Berkeley Physics Course

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The Berkeley Physics Course is a series of college-level physics textbooks written mostly by UC Berkeley professors.

Description[edit]

The series consists of the following five volumes, each of which was originally used in a one-semester course at Berkeley:

  1. Mechanics by Charles Kittel, et al.[1]
  2. Electricity and Magnetism by Edward M. Purcell
  3. Waves by Frank S. Crawford, Jr.
  4. Quantum physics by Eyvind H. Wichmann
  5. Statistical Physics by Frederick Reif

Volume 2, Electricity and Magnetism, by Purcell (Harvard), is particularly well known, and was influential for its use of relativity in the presentation of the subject at the introductory college level. Half a century later the book is still in print, in an updated version by authors Purcell and Morin. The third edition of the text, published by Cambridge University Press in 2013, was completely revised and updated to SI units.[2]

History[edit]

A Sputnik-era project funded by a National Science Foundation grant, the course arose from discussions between Philip Morrison (then at Cornell University) and Charles Kittel (Berkeley) in 1961, and was published by McGraw-Hill starting in 1965. The Berkeley course was contemporary with The Feynman Lectures on Physics (a college course at a similar mathematical level), and PSSC Physics (a high school introductory course). These physics courses were all developed in the atmosphere of urgency about science education created in the West by Sputnik.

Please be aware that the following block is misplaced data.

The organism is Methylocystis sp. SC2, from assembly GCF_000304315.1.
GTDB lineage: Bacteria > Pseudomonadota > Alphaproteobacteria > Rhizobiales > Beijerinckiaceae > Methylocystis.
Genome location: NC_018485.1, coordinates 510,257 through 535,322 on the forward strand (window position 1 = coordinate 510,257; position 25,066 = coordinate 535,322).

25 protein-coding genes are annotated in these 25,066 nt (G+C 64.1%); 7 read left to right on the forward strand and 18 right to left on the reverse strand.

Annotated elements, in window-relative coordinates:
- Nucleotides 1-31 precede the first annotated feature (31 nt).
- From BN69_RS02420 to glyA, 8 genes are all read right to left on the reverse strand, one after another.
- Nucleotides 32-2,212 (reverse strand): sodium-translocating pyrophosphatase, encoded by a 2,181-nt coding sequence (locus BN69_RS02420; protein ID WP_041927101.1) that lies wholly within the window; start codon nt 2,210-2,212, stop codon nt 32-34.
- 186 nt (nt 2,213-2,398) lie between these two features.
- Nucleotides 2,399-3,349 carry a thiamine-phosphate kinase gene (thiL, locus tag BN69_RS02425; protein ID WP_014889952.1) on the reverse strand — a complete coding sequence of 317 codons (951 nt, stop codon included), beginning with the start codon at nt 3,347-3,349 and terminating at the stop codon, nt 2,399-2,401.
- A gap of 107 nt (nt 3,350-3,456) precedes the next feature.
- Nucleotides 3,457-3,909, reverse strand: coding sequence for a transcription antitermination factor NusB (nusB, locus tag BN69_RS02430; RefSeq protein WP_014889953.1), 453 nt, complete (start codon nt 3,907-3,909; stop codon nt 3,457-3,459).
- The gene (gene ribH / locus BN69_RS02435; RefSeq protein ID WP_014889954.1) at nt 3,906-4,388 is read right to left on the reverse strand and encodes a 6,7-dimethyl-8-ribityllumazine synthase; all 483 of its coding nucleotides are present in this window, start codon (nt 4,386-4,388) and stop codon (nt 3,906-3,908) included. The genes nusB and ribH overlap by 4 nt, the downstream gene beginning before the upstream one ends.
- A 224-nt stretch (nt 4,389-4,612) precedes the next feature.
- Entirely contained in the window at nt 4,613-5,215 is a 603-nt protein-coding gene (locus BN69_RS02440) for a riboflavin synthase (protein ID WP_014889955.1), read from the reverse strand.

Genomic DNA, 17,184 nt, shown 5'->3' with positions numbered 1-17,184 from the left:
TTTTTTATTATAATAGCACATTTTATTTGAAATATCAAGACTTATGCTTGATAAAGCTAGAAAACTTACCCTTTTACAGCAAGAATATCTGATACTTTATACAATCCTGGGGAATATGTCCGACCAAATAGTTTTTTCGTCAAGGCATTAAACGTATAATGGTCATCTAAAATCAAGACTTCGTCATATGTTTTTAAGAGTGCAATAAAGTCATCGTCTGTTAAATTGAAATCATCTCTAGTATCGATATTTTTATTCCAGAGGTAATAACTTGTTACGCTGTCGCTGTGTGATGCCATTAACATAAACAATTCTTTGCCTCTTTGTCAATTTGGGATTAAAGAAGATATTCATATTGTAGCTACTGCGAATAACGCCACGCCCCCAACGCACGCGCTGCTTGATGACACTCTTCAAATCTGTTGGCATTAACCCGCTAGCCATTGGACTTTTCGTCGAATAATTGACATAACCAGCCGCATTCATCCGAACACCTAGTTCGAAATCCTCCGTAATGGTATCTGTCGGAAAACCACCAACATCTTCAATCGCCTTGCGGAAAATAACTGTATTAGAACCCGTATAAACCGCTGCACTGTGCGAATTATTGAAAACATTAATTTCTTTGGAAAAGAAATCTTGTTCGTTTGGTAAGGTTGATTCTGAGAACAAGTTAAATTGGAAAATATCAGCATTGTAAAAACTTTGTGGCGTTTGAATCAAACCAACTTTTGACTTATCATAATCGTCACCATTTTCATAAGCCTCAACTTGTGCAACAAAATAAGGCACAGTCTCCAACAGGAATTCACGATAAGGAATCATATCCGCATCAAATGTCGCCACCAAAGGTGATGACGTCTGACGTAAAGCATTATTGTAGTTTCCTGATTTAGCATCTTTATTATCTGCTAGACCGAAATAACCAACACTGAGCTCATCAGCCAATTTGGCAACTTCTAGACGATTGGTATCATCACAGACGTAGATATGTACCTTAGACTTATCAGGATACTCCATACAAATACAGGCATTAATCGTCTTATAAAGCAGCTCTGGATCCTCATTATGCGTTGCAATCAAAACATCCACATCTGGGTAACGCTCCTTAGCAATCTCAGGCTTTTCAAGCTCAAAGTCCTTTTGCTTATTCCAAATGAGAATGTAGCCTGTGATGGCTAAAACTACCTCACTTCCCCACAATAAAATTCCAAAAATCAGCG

Because of the government support received, the original editions contained notices on their copyright pages stating that the books were to be available royalty-free after five years. The authors got lump-sum payments but did not receive royalties.[3] There was a parallel series of laboratory courses developed by Alan Portis.[4]

The series was translated into a number of foreign languages.[which?][when?] Although the course was influential in physics education worldwide, the book series sold better in foreign markets than in the US, possibly because students in other countries specialized earlier and were therefore better prepared mathematically than US students.[5] It was felt to be too advanced for typical engineering students at Berkeley, but continued to be used there in honors courses for physics majors. Adoption may have also been hindered by the choice of Gaussian units of measurement, and later editions of volumes 1 and 2 were eventually published with the Gaussian system replaced by SI units.

See also[edit]

References[edit]

  1. ^ Lewis, J. A. (May 7, 1965). "Mechanics: Berkeley Physics Course". Science. 148 (3671): 813–814. doi:10.1126/science.148.3671.813-b. JSTOR 1716383. 
  2. ^ "Electricity and Magnetism, 3rd edition". Cambridge University Press. Retrieved July 8, 2014. 
  3. ^ A. Carl Helmholtz, "Faculty governance and physics at the University of California, Berkeley, 1937-1990 : oral history transcript / 1993"
  4. ^ A.M. Portis, The Berkeley Physics Laboratory, in New trends in physics teaching, v. 1, 1965-1966, Unesco.
  5. ^ Helmholtz